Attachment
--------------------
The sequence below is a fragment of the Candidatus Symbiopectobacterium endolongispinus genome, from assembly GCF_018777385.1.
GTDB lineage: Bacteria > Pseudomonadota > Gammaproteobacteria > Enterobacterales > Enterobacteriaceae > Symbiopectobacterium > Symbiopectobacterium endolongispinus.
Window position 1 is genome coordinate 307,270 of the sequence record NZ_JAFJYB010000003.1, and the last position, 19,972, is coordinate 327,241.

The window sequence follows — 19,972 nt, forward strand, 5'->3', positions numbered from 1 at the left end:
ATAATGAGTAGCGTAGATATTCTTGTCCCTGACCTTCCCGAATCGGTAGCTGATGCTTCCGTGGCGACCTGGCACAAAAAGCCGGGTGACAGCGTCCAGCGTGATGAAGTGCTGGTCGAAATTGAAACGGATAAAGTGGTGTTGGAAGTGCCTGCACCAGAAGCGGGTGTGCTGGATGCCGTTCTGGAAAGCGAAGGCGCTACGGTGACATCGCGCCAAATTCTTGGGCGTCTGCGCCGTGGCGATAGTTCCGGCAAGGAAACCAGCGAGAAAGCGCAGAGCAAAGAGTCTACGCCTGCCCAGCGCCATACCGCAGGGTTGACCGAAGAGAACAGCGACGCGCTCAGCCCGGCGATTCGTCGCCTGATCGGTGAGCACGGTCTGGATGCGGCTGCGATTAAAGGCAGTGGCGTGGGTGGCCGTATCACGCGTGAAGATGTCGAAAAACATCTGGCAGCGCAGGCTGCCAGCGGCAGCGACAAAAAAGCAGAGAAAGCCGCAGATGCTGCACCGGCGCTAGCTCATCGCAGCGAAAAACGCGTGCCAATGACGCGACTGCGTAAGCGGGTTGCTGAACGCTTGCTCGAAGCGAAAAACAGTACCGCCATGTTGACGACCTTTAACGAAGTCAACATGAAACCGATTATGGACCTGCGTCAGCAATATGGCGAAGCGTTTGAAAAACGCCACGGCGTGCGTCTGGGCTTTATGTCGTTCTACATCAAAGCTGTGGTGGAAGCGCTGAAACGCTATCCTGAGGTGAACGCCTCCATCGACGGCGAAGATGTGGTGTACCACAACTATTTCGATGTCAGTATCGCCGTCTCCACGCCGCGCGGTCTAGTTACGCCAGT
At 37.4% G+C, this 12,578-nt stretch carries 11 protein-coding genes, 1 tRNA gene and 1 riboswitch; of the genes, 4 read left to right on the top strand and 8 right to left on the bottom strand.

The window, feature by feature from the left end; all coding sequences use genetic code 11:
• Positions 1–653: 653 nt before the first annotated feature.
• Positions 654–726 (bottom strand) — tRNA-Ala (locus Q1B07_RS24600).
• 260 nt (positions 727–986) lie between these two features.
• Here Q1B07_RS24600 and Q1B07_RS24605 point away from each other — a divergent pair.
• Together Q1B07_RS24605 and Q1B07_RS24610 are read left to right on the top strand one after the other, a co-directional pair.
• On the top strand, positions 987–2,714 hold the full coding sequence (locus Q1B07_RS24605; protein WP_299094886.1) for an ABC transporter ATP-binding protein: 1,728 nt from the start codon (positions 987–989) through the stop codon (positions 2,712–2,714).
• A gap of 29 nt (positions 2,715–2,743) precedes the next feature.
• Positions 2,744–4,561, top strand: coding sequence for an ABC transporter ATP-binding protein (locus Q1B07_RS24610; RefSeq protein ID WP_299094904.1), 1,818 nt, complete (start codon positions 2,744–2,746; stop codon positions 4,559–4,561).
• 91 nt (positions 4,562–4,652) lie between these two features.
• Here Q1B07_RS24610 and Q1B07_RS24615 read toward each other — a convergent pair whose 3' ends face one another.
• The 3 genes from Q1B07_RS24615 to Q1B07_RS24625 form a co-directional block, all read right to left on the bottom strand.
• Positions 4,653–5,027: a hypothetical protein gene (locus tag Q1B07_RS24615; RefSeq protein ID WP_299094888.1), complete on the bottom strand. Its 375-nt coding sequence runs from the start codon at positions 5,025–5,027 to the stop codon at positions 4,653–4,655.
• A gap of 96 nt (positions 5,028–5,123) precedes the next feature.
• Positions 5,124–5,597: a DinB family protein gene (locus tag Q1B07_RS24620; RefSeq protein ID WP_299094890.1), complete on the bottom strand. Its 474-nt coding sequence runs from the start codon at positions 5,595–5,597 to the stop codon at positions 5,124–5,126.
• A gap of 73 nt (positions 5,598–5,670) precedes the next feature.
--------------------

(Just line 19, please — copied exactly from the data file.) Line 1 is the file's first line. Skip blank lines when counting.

• Positions 4,653–5,027: a hypothetical protein gene (locus tag Q1B07_RS24615; RefSeq protein ID WP_299094888.1), complete on the bottom strand. Its 375-nt coding sequence runs from the start codon at positions 5,025–5,027 to the stop codon at positions 4,653–4,655.